QARAQOSH, Iraq – “The Jews came to Iraq as prisoners for 70 years,” an old Assyrian man said as we drove back to Qaraqosh from Mosul in early April.
He spoke of the diverse history of the Nineveh plains, the flatlands around Mosul that were once populated by large numbers of Christians, Yazidis and other minority groups.
The 70 years of captivity, which took place in the seventh century BCE, form the basis for the Psalm, “By the rivers of Babylon, we sat and wept when we remembered Zion.”
Today’s Mosul and the areas around it were the site of many of the worst crimes of ISIS against cultural heritage.
A submission to the UN Special Rapporteur in the field of cultural rights by the Research Assessment and Safeguarding of the Heritage of Iraq in Danger in September 2016, concluded that ISIS carried out “planned and systematic” destruction.
In Mosul and Nineveh, the report identifies 155 religious sites destroyed by the extremists, including 74 Shia religious sites, 26 Yazidi and nine Christian sites.
“Nearly all the architectural landmarks that formed a unique panorama of the city have been removed,” the report said. This includes the mosque of the prophet Yunus and the mosque of the prophet Seth, as well as a tomb associated with Nabi Daniyal.
Destruction in Mosul , Iraq amid the fight against ISIS in April 2017 (SETH J. FRANTZMAN)
The names Yunus and Daniyal also refer to figures from Jewish history, Jonah and Daniel.
Jonah prophesied the destruction of the Assyrian city of Nineveh, whose ruins are near modern-day Mosul; Daniel was one of the Jews carried off to Babylon.
ISIS sought to erase the history of everything that had come before its zealous Islamist extremism. Some of this had unintended consequences.
When the extremists blew up the mosque built at the tomb of Jonah, they uncovered older ruins that are thought to date back 2,000 years. Photos of these new discoveries were revealed in March of this year after eastern Mosul was liberated by the Iraqi Security Forces.
However, overall the result of ISIS rule has been to leave a swath of destruction across northern Iraq, as if a giant claw scratched the landscape. Christian towns such as Qaraqosh and Bartella were badly damaged, thousands of houses burned and churches systematically looted, their crosses blown off walls and their bell towers demolished. Yazidi shrines as well as the shrines of Kakei, an indigenous religious minority in northern Iraq, were also destroyed by ISIS.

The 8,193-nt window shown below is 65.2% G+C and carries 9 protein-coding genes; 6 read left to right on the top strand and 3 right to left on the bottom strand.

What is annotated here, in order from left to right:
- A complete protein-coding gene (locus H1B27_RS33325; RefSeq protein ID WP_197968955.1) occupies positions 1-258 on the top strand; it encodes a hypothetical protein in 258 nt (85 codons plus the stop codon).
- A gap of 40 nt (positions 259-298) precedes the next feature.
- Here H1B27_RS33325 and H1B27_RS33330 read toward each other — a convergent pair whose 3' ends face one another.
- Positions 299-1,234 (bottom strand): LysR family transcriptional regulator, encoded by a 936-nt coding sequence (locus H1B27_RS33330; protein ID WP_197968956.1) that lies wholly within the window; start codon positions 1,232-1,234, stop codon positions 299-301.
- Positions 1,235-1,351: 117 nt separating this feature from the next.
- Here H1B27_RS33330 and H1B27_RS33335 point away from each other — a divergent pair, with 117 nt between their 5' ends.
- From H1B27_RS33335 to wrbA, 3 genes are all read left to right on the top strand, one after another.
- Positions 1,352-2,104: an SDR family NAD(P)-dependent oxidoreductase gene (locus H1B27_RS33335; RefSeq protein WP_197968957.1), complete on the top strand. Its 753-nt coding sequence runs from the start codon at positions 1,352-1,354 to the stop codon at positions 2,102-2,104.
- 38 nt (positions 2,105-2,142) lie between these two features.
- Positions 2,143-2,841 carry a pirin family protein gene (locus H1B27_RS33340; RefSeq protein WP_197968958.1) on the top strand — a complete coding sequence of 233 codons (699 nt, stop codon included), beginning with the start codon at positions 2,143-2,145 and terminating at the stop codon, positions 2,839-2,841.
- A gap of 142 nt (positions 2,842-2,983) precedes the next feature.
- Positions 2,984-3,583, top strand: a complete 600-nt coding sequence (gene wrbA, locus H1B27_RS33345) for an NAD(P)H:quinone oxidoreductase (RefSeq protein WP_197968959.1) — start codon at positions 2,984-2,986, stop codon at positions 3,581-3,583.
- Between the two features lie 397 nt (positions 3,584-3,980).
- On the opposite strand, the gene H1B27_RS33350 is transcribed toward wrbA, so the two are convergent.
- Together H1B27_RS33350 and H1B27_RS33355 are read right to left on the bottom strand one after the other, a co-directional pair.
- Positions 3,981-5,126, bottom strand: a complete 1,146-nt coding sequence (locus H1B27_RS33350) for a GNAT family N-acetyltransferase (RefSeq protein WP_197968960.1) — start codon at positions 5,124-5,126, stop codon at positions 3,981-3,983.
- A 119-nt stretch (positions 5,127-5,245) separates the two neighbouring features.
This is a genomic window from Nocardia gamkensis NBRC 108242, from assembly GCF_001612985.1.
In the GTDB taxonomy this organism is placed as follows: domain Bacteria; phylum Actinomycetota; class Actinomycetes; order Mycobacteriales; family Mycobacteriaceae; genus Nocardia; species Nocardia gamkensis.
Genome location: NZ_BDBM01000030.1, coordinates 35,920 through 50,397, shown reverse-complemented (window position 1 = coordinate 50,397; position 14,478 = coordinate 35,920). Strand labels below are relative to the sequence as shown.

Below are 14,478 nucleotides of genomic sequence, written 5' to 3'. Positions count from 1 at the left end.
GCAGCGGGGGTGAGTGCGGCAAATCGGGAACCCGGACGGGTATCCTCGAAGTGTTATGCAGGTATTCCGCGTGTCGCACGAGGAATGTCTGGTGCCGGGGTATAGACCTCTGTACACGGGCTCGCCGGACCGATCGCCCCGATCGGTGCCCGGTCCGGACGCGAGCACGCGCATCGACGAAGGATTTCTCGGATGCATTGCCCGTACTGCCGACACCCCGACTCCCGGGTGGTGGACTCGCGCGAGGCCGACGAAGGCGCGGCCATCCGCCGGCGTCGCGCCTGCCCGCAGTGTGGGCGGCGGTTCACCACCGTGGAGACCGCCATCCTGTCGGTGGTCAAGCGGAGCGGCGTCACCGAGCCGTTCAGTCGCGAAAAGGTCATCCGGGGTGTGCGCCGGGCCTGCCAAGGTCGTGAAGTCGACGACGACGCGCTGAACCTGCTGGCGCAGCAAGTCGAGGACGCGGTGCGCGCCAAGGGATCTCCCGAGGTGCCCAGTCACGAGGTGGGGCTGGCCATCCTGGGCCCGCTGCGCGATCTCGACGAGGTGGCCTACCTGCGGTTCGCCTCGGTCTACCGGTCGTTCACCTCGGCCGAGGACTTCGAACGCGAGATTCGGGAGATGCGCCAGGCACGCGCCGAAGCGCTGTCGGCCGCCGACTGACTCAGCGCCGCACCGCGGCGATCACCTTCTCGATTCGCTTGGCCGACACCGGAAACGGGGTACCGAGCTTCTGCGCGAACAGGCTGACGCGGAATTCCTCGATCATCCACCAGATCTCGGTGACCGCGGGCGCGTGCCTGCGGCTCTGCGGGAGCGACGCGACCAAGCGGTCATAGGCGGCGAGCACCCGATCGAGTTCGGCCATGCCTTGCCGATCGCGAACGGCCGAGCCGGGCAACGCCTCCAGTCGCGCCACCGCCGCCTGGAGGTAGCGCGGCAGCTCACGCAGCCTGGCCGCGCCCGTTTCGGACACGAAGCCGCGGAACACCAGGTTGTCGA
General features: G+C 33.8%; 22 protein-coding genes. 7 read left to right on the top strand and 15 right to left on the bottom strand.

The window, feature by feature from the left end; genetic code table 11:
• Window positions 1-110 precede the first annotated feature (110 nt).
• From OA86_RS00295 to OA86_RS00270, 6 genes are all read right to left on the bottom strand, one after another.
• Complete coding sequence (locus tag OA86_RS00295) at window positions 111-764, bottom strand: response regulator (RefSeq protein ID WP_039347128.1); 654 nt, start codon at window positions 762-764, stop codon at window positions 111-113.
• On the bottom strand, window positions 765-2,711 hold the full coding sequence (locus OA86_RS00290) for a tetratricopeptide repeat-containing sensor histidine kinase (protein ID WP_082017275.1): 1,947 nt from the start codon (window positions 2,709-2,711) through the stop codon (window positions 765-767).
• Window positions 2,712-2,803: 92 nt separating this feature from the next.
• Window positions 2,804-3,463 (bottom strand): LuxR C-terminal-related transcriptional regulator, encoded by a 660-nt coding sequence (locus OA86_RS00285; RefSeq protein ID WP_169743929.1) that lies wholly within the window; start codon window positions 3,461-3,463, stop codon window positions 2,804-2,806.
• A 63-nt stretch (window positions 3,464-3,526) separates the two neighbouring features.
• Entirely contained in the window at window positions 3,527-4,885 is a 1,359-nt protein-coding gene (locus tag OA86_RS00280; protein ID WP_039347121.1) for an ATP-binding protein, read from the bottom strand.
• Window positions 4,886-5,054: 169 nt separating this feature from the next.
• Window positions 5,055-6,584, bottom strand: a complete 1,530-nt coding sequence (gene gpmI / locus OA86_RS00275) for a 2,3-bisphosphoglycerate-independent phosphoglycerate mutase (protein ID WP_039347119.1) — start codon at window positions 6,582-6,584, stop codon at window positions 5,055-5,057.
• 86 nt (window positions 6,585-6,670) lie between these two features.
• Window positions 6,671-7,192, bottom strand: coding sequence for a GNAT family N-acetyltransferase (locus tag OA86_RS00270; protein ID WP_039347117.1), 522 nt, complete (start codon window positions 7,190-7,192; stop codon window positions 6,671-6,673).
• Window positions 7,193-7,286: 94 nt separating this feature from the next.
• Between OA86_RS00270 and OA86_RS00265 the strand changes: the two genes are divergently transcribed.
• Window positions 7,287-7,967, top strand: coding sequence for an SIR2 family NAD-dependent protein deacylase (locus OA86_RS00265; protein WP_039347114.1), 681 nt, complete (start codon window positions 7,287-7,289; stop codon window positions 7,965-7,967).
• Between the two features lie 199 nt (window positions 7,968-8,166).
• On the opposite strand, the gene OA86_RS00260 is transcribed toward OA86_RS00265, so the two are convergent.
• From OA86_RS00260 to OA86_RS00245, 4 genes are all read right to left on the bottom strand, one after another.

The only well-known surviving Jewish site in the region, the tomb of the prophet Nahum, was saved from destruction by the stout defense of the Kurdish Peshmerga, who checked ISIS advance in 2014 outside the town of al-Qosh, where it is located.
Locals in the region have a long memory. The old Assyrian Christian who agreed to guide me around Qaraqosh, once home to 60,000 Christians, says the destruction today was the worst since the Persian invasion of 1743. This speaks to the history of persecutions and destruction Nineveh has seen.
In the study “The Christians under Turkish Rule,” Dr. Matti Moosa writes about ISIS-like destruction in the 13th century.
In one passage, he writes that, “The natives of Nineveh took refuge in the monastery of Mar Daniyal near the village of Bartulli (Bartella). But when they left it and crossed the river Zab to go to Arbil (Erbil), the amir [ruler] Kutulbeg accused them of coming from the side of the enemy and killed them all.” The monastery still exists today, as does the village of Bartella and the city of Erbil.
Many of the sites that ISIS destroyed have not been fully surveyed to determine what remains and what is forever lost.
This is partly due to the priority of the war effort. At Nimrud, more than 70 percent of the 13th-century BCE city was destroyed, according to Iraq’s Deputy Minister of Culture, Tourism and Antiquities Qais Rasheed.
Ancient fourth-century monasteries, such as Mar Benham southeast of Mosul, which were desecrated by ISIS, are not even safe to visit because of ISIS practice of laying IEDs around mass graves and other sites.
The lack of security in the area around Mosul will likely mean that many sites, of which there are more than 1,000 of archeological value, may remain abandoned and unstudied for years.
Apart from a few posters of Jesus that Assyrian Christians sufficed to put up in the ruined churches, significant evidence of the destruction remains six months after liberation.
During my visit to the area, I did not come across any evidence that international NGOs, scholars or government officials were doing anything to catalogue, renovate or preserve the areas of Nineveh and Mosul targeted by ISIS.
The extremist rule from 2014- 2016 may have put the last nail in the coffin of this rich cultural area, cleansing and persecuting minorities and destroying their heritage. Many local Christians with whom I spoke estimated that only 20 percent of the inhabitants who lived in the area before 2014 would return.
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